“Tra­di­tion­ally, the ‘tough on crime’ sound bite car­ries the day over­whelm­ingly,” said Scott, a seni­or Demo­crat on the House Ju­di­ciary Com­mit­tee. “And now, people are be­gin­ning to no­tice and be­gin­ning to con­sider what kind of im­pact that will ac­tu­ally have on crime, and is this a cost-ef­fect­ive way of deal­ing with crime.”

Lab­rador, also a mem­ber of the Ju­di­ciary Com­mit­tee, said the in­ten­tion is not to “be soft on crime. What we want to do is be smart on crime.” The grow­ing con­cern over civil liber­ties has also gained trac­tion among those on the right.

“You have a young­er crop of con­gress­men and wo­men who also have some pretty strong civil-liber­ties ideas on the con­ser­vat­ive side, where the is­sues of liberty and pri­vacy have be­come quite im­port­ant to some Re­pub­lic­ans,” Lab­rador ad­ded.

There are some on the Hill who still sup­port man­dat­ory min­im­um sen­ten­cing as es­sen­tial to fight­ing crime, such as Sen. Chuck Grass­ley, R-Iowa. But the voices push­ing back against re­form aren’t an over­whelm­ingly loud chor­us.

Now that the House and Sen­ate have identic­al bills in play, it be­comes a ques­tion of time to move them through. The le­gis­lat­ive cal­en­dar for the re­mainder of 2013 is short, but ad­voc­ates want to see the meaas­ures move through the Sen­ate by the end of the year.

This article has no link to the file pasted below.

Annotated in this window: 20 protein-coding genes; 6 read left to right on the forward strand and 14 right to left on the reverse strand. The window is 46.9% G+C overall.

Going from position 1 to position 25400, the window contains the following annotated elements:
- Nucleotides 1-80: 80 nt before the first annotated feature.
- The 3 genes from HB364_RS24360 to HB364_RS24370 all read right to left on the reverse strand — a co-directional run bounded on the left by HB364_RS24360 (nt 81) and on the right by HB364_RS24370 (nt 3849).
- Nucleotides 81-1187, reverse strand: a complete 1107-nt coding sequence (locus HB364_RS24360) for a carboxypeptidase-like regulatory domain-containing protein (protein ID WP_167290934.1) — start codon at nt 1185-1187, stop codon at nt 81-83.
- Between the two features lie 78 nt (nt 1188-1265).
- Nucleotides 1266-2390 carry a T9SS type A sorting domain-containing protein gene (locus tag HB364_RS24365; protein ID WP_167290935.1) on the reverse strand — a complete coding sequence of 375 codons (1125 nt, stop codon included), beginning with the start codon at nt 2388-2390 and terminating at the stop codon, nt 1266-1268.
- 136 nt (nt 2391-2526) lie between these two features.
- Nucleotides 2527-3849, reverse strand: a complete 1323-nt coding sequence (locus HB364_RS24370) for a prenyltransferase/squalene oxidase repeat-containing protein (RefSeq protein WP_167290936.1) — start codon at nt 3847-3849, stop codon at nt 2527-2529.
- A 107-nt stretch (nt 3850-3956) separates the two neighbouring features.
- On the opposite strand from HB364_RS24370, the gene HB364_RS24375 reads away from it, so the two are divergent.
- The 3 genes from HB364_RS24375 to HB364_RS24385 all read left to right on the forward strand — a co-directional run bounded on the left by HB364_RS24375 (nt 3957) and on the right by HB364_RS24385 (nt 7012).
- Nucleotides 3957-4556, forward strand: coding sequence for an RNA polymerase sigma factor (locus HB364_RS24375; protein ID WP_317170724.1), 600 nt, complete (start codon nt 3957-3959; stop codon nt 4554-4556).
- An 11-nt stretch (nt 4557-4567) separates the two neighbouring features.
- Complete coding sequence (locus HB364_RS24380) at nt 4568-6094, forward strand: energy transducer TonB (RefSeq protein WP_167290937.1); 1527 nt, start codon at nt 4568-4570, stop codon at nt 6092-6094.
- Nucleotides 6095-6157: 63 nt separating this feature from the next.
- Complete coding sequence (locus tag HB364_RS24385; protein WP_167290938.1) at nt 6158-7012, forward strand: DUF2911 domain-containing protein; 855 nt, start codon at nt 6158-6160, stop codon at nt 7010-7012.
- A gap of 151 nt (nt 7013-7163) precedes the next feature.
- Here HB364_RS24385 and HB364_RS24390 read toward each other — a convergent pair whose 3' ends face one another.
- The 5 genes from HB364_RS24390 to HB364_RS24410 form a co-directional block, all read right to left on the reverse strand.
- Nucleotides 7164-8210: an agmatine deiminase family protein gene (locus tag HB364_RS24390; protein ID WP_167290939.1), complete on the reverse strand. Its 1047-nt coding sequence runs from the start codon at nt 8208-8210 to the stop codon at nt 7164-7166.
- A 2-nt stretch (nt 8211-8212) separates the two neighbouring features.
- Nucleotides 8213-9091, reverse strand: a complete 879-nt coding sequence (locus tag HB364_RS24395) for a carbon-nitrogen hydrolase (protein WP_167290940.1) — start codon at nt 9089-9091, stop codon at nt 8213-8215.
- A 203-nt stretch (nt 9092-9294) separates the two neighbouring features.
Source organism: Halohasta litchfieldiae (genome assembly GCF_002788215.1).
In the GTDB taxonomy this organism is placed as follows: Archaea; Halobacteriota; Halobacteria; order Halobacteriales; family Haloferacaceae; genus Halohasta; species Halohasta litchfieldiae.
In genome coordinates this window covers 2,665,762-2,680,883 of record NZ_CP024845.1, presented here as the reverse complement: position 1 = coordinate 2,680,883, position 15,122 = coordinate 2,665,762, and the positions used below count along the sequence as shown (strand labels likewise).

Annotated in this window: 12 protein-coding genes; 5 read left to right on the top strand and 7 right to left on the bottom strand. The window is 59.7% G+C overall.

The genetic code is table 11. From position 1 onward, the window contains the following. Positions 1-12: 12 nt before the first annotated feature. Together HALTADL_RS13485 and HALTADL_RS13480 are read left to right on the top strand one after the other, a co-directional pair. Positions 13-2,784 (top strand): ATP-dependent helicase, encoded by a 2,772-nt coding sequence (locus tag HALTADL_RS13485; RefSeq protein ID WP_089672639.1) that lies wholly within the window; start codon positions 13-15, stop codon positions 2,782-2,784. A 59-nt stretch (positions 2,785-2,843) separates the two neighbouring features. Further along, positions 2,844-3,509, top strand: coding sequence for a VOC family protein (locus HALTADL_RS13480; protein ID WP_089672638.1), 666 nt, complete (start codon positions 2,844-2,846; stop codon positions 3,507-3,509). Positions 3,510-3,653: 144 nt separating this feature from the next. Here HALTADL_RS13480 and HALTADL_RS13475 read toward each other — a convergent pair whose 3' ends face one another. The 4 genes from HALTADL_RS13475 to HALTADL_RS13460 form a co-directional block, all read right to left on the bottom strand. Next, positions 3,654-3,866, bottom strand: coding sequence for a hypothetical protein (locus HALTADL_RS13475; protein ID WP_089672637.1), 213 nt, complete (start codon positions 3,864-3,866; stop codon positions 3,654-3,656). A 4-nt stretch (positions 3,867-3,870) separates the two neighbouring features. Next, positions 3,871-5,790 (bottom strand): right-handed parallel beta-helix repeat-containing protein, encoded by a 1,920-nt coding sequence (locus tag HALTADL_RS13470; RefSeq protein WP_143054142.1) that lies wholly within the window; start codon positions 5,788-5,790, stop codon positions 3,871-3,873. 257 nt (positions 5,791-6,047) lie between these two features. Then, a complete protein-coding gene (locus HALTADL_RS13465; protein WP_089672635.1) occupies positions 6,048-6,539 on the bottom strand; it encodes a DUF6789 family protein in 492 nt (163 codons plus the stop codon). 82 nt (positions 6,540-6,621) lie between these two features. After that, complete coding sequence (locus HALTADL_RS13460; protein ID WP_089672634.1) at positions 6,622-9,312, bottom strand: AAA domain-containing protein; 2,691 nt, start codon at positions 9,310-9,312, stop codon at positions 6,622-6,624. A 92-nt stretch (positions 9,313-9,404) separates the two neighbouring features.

What We're Following See More »
Republican Polling Shows Close Race
Roundup: National Polling Remains Inconsistent
6 hours ago

The national polls, once again, tell very different stories: Clinton leads by just one point in the IBD, Rasmussen, and LA Times tracking polls, while she shows a commanding 12 point lead in the ABC news poll and a smaller but sizable five point lead in the CNN poll. The Republican Remington Research Group released a slew of polls showing Trump up in Ohio, Nevada, and North Carolina, a tie in Florida, and Clinton leads in Pennsylvania, Wisconsin, and Virginia. However, an independent Siena poll shows Clinton up 7 in North Carolina, while a Monmouth poll shows Trump up one in Arizona

Colin Powell to Vote for Clinton
9 hours ago
Cook Report: Dems to Pick up 5-7 Seats, Retake Senate
10 hours ago

Since the release of the Access Hollywood tape, on which Donald Trump boasted of sexually assaulting women, "Senate Republicans have seen their fortunes dip, particularly in states like Florida, North Carolina, New Hampshire, Nevada and Pennsylvania," where Hillary Clinton now leads. Jennifer Duffy writes that she now expects Democrats to gain five to seven seats—enough to regain control of the chamber.

"Of the Senate seats in the Toss Up column, Trump only leads in Indiana and Missouri where both Republicans are running a few points behind him. ... History shows that races in the Toss Up column never split down the middle; one party tends to win the lion’s share of them."

Clinton Reaching Out to GOP Senators
14 hours ago

If you need a marker for how confident Hillary Clinton is at this point of the race, here's one: CNN's Jeff Zeleny reports "she's been talking to Republican senators, old allies and new, saying that she is willing to work with them and govern."

Trump Admits He’s Behind
14 hours ago

Welcome to National Journal!

You are currently accessing National Journal from IP access. Please login to access this feature. If you have any questions, please contact your Dedicated Advisor.